enter image description here

Interesting, huh? IE8 is virtually unused. And another thing you can test by yourself: IE8 users are used to see weird pages and they don't care at all, because they're aware of the obsolete system they're using and because most of them use another device as well (another desktop, mobile, tablet, etc)

Now, you can run happy knowing that IE8 is not needed at all, but this is not completely true. Take a look at last 3 months in US:

enter image description here

yep. 3.23% still using IE8. In a technologically advanced country

Now, you can think US is running under a technology involution, but reality is very different: US has the biggest amount of companies, universities (and even military forces) running Windows Server with IE8 apps, and this is not as easy as to change a browser. Right now there are thousands of companies in the process of doing this upgrade, so it will change in a few months.

In short:

NO to IE8 if...

....your audience target is worldwide and for a generic product/service, don't worry about IE8 (unless you have the time or will to do it).

YES to IE8 if...

...your audience includes big companies, corporations , education and/or military, then yes, try to work some solution for IE8.

And finally, the easiest, easiest, easiest advice to follow: track your audience and check what they're using!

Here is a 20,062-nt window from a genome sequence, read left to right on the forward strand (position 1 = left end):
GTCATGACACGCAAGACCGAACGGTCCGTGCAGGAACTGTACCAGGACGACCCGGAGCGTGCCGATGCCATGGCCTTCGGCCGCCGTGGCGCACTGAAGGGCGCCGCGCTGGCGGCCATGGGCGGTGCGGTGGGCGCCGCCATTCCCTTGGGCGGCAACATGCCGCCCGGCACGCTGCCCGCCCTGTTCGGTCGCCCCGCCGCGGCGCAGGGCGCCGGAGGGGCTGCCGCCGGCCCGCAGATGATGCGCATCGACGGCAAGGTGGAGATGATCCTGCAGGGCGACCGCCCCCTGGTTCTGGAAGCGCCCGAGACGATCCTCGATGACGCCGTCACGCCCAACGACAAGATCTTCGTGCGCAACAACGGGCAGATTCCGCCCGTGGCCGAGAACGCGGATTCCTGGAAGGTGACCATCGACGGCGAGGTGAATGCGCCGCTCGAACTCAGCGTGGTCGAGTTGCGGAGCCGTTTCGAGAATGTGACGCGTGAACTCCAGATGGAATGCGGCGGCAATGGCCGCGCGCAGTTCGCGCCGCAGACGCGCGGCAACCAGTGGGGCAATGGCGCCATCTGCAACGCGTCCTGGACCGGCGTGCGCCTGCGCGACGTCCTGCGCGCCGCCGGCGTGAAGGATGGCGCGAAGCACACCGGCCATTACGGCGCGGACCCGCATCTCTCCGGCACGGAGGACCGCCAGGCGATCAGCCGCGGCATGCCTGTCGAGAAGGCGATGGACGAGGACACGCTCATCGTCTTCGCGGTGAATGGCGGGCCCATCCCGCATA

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  • Thats very well said. – pzv Jun 26 '15 at 15:49
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Your source for browser market share is based on the visits to that web site alone and nothing else. It does not account for worldwide or country-wide usage. Do not base anything on their site stats alone.

Which browsers you support is based on who visits your web site and nothing else. I have several theatre web sites where the predominant visitor uses Chrome and, literally, NO visitors with ANY version of IE. But I also have a restaurant client that sits next to a huge financial institution. That client gets about 50% of their visitors using IE back to IE9.

But what if I have an old government site and everyone used IE8 and nothing else? Then it wouldn't make sense to test in Chrome, would it? So, like I said, it depends on your visitors and nothing else.

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5

If there is just one user on IE8 there is a need. That does not mean you should.

You need to evaluate the IE8 need of your user base. Is it 1 user or 10%. Is that 1 user critical?

If you don't support IE8 you are going to lose some users that either cannot or will not upgrade.

Is the cost of IE8 support worth the value in retaining those few users. More code is more manpower and more stuff that can go wrong.